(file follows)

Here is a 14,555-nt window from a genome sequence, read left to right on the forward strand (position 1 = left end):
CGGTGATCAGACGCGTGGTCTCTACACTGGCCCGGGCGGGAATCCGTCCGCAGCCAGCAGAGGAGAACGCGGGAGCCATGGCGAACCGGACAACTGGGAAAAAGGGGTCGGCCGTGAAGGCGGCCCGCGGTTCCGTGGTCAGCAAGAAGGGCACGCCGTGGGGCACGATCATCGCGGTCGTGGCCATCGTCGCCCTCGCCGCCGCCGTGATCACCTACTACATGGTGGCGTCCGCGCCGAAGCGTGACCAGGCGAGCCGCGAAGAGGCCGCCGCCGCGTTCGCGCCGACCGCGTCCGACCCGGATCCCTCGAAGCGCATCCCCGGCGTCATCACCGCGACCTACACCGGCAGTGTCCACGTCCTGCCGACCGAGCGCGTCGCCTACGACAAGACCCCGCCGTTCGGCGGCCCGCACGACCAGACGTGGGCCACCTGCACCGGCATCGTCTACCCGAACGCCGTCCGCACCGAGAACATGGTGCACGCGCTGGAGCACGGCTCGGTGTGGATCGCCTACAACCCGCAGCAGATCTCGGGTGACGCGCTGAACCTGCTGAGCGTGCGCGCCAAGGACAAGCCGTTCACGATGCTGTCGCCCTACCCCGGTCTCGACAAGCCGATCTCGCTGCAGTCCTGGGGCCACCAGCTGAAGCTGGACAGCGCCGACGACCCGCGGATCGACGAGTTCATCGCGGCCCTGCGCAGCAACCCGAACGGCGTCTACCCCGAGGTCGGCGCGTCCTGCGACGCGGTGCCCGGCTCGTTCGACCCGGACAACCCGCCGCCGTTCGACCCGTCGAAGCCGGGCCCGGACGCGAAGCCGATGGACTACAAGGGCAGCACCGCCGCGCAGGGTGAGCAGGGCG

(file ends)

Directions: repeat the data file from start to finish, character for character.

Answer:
Here is a 14,555-nt window from a genome sequence, read left to right on the forward strand (position 1 = left end):
CGGTGATCAGACGCGTGGTCTCTACACTGGCCCGGGCGGGAATCCGTCCGCAGCCAGCAGAGGAGAACGCGGGAGCCATGGCGAACCGGACAACTGGGAAAAAGGGGTCGGCCGTGAAGGCGGCCCGCGGTTCCGTGGTCAGCAAGAAGGGCACGCCGTGGGGCACGATCATCGCGGTCGTGGCCATCGTCGCCCTCGCCGCCGCCGTGATCACCTACTACATGGTGGCGTCCGCGCCGAAGCGTGACCAGGCGAGCCGCGAAGAGGCCGCCGCCGCGTTCGCGCCGACCGCGTCCGACCCGGATCCCTCGAAGCGCATCCCCGGCGTCATCACCGCGACCTACACCGGCAGTGTCCACGTCCTGCCGACCGAGCGCGTCGCCTACGACAAGACCCCGCCGTTCGGCGGCCCGCACGACCAGACGTGGGCCACCTGCACCGGCATCGTCTACCCGAACGCCGTCCGCACCGAGAACATGGTGCACGCGCTGGAGCACGGCTCGGTGTGGATCGCCTACAACCCGCAGCAGATCTCGGGTGACGCGCTGAACCTGCTGAGCGTGCGCGCCAAGGACAAGCCGTTCACGATGCTGTCGCCCTACCCCGGTCTCGACAAGCCGATCTCGCTGCAGTCCTGGGGCCACCAGCTGAAGCTGGACAGCGCCGACGACCCGCGGATCGACGAGTTCATCGCGGCCCTGCGCAGCAACCCGAACGGCGTCTACCCCGAGGTCGGCGCGTCCTGCGACGCGGTGCCCGGCTCGTTCGACCCGGACAACCCGCCGCCGTTCGACCCGTCGAAGCCGGGCCCGGACGCGAAGCCGATGGACTACAAGGGCAGCACCGCCGCGCAGGGTGAGCAGGGCG